Evidence from core samples is limited by the location of the sample, one is only getting segments of information that only create a full picture when added to what is known from the overall body of core samples. When the mining companies speak of an ore-body they are speaking of something that may or may not exist to the extent that would make it worth digging. Previous mines in the region simply dug shafts down to extract ore of 60%≈ iron content, of the sort that requires far less processing. To extract one ton of low-grade ore and have it ground down and pelletized into taconite, twenty tons of the sulfide bearing rock would have to be removed.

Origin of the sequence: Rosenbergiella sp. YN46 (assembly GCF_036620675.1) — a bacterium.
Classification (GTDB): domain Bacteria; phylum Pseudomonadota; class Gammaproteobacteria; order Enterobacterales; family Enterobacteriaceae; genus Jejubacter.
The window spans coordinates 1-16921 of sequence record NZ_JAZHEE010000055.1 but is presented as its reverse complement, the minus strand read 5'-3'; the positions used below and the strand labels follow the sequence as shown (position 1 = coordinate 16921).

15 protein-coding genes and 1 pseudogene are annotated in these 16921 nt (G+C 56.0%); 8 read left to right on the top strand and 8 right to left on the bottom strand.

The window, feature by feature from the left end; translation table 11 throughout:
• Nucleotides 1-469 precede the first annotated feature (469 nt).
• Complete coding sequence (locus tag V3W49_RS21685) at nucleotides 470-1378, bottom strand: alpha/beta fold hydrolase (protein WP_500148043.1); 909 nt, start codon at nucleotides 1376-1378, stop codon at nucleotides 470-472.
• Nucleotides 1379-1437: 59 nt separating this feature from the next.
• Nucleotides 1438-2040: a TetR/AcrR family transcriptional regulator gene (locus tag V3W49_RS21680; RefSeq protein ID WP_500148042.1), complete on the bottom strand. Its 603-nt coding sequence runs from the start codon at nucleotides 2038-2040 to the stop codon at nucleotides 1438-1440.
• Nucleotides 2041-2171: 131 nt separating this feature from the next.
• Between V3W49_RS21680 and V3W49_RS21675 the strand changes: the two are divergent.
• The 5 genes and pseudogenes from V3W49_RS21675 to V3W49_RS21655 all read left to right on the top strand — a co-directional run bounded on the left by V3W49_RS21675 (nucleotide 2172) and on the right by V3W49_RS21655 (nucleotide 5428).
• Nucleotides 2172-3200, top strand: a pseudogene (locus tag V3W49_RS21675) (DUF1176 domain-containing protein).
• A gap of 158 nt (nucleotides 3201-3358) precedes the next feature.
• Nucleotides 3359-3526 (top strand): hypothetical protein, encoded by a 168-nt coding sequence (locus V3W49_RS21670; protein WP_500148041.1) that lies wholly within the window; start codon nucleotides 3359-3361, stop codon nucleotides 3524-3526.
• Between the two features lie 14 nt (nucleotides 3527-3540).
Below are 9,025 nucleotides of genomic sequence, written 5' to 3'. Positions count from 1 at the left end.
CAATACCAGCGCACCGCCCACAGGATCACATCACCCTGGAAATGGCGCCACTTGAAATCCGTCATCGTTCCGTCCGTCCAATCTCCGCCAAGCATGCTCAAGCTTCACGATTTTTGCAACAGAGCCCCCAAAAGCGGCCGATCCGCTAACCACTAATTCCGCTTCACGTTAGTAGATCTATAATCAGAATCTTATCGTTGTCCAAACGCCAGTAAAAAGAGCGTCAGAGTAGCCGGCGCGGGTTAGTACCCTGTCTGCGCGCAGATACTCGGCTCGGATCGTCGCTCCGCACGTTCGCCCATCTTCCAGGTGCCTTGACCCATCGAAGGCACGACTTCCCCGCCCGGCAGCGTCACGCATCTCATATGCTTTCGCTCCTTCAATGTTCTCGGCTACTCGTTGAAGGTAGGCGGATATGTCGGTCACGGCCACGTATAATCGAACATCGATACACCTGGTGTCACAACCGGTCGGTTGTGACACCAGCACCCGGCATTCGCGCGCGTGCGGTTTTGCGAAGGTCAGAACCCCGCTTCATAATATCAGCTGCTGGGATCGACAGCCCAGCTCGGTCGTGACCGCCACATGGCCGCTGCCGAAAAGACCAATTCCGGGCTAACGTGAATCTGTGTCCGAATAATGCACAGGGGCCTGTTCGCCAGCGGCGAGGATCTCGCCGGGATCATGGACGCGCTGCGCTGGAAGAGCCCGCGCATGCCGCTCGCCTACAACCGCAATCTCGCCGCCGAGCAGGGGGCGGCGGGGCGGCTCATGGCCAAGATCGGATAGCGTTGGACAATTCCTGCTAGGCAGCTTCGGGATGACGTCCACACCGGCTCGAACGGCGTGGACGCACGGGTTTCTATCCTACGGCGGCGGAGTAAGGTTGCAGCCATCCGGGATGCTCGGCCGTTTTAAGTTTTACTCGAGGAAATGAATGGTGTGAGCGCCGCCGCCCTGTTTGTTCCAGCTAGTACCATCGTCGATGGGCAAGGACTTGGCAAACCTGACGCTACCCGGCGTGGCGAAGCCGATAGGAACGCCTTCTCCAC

Gogebic Taconite has permission from the state government to mine the region for seventy years. If, or when, global ore prices drop and suffer from “overcapacity” it is likely that this mine might not be around in seven years, much less in seventy. The costs to extract the ore are the real reason why no major player in the mining business has ever shown any interest in the Penokee region. In the Mesabi Range in nearby Minnesota, all the global mining and metals giants are present; Chilean, Canadian and American capitalists pool their capital together to extract the wealth from the land. That is why the Gogebic Taconite, LLC, a front for the Cline Resource and Development Group is gambling on a quick buck while global iron is at the right price and where operations can be terminated, or restarted as needed.